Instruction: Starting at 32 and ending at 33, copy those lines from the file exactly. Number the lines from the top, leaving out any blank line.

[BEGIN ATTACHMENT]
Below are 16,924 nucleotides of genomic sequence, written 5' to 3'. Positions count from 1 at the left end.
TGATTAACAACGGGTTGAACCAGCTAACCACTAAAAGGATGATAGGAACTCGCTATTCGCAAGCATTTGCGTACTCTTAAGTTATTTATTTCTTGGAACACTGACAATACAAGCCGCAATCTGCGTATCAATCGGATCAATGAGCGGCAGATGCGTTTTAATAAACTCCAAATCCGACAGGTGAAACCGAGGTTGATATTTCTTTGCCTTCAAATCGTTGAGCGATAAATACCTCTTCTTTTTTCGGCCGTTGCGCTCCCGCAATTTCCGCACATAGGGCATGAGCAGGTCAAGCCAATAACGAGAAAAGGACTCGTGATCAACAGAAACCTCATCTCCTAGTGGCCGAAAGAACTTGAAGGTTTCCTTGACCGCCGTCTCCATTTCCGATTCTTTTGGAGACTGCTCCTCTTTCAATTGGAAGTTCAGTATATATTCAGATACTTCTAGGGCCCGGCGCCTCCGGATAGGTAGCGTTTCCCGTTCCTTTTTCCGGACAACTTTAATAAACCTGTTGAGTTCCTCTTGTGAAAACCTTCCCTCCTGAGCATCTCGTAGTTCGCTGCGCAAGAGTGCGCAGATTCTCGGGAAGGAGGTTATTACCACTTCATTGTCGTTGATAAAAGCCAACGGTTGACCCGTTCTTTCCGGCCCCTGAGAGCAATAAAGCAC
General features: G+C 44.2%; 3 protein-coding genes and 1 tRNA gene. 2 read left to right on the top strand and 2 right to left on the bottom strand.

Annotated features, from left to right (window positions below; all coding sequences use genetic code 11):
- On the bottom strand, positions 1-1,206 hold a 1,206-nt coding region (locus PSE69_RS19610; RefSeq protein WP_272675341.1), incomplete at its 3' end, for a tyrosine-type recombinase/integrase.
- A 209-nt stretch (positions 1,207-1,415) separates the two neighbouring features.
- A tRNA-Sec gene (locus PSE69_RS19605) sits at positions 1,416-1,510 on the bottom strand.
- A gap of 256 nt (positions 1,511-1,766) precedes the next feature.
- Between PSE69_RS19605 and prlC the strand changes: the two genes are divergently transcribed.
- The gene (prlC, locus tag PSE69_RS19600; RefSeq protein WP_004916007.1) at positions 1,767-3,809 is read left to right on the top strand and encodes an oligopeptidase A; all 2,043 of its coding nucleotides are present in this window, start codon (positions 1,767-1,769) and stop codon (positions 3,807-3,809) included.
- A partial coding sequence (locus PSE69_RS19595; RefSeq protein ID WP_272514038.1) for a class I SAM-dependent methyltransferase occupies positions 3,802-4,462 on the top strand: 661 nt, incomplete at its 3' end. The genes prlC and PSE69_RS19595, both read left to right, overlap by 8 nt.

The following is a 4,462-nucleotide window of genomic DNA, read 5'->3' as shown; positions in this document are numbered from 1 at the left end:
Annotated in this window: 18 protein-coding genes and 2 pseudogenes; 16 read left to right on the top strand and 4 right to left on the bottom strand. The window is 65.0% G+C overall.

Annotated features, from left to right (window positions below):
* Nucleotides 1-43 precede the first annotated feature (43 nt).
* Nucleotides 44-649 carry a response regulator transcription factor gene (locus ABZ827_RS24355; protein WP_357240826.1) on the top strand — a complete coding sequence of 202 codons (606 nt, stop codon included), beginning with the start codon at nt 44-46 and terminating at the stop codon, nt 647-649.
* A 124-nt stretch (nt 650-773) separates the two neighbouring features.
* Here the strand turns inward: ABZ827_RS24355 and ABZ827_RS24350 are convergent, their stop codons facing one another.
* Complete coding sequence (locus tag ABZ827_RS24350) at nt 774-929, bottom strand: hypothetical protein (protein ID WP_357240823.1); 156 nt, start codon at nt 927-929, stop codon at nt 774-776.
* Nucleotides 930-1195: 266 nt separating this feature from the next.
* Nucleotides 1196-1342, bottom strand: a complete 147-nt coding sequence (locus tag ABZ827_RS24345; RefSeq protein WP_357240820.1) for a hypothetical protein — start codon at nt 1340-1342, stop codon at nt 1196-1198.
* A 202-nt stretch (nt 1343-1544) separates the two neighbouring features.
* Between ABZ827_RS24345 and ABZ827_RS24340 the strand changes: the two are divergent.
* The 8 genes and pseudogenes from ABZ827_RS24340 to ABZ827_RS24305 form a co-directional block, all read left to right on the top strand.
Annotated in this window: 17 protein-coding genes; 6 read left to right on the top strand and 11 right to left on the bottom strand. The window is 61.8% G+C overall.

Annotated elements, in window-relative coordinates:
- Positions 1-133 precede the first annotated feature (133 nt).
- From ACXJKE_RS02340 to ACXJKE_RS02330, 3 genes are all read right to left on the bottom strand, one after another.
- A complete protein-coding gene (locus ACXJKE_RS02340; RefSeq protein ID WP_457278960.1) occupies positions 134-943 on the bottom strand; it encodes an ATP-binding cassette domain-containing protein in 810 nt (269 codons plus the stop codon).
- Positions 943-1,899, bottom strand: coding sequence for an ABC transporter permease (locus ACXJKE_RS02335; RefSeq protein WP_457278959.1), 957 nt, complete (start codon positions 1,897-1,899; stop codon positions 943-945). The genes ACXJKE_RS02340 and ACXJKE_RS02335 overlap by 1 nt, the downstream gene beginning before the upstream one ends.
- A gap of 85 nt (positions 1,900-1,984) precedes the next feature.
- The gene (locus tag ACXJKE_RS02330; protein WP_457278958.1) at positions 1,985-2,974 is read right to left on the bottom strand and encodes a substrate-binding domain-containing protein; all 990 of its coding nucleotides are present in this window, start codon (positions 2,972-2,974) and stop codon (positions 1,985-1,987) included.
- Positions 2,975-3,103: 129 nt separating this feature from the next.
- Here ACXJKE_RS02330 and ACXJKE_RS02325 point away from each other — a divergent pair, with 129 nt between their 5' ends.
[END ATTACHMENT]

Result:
- The gene (locus tag ACXJKE_RS02330; protein WP_457278958.1) at positions 1,985-2,974 is read right to left on the bottom strand and encodes a substrate-binding domain-containing protein; all 990 of its coding nucleotides are present in this window, start codon (positions 2,972-2,974) and stop codon (positions 1,985-1,987) included.
- Positions 2,975-3,103: 129 nt separating this feature from the next.